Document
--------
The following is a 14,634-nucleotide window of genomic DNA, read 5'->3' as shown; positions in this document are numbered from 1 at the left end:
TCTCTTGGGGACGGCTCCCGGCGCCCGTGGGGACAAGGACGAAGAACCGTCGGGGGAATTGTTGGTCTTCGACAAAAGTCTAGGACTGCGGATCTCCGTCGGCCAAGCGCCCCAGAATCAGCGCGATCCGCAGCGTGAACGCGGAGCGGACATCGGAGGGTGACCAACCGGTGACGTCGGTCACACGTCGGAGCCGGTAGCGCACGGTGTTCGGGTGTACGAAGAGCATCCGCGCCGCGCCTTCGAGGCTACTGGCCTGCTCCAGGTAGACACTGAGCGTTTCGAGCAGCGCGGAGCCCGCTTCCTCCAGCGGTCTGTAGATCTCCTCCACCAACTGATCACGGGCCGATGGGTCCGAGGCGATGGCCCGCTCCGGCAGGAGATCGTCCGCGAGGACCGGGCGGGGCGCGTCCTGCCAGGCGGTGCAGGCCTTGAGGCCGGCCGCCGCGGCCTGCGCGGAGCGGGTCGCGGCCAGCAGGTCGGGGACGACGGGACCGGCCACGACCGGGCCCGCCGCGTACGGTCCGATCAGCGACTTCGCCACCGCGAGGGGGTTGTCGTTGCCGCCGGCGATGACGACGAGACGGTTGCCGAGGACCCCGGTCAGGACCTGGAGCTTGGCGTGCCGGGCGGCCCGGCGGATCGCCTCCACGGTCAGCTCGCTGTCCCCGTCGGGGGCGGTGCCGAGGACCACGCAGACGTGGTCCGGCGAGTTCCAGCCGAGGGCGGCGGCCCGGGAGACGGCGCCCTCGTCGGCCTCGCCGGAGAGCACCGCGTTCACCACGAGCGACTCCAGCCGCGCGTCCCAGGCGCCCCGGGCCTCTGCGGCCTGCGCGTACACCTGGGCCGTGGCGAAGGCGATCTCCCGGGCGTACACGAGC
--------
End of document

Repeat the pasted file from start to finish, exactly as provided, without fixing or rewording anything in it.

The following is a 14,634-nucleotide window of genomic DNA, read 5'->3' as shown; positions in this document are numbered from 1 at the left end:
TCTCTTGGGGACGGCTCCCGGCGCCCGTGGGGACAAGGACGAAGAACCGTCGGGGGAATTGTTGGTCTTCGACAAAAGTCTAGGACTGCGGATCTCCGTCGGCCAAGCGCCCCAGAATCAGCGCGATCCGCAGCGTGAACGCGGAGCGGACATCGGAGGGTGACCAACCGGTGACGTCGGTCACACGTCGGAGCCGGTAGCGCACGGTGTTCGGGTGTACGAAGAGCATCCGCGCCGCGCCTTCGAGGCTACTGGCCTGCTCCAGGTAGACACTGAGCGTTTCGAGCAGCGCGGAGCCCGCTTCCTCCAGCGGTCTGTAGATCTCCTCCACCAACTGATCACGGGCCGATGGGTCCGAGGCGATGGCCCGCTCCGGCAGGAGATCGTCCGCGAGGACCGGGCGGGGCGCGTCCTGCCAGGCGGTGCAGGCCTTGAGGCCGGCCGCCGCGGCCTGCGCGGAGCGGGTCGCGGCCAGCAGGTCGGGGACGACGGGACCGGCCACGACCGGGCCCGCCGCGTACGGTCCGATCAGCGACTTCGCCACCGCGAGGGGGTTGTCGTTGCCGCCGGCGATGACGACGAGACGGTTGCCGAGGACCCCGGTCAGGACCTGGAGCTTGGCGTGCCGGGCGGCCCGGCGGATCGCCTCCACGGTCAGCTCGCTGTCCCCGTCGGGGGCGGTGCCGAGGACCACGCAGACGTGGTCCGGCGAGTTCCAGCCGAGGGCGGCGGCCCGGGAGACGGCGCCCTCGTCGGCCTCGCCGGAGAGCACCGCGTTCACCACGAGCGACTCCAGCCGCGCGTCCCAGGCGCCCCGGGCCTCTGCGGCCTGCGCGTACACCTGGGCCGTGGCGAAGGCGATCTCCCGGGCGTACACGAGC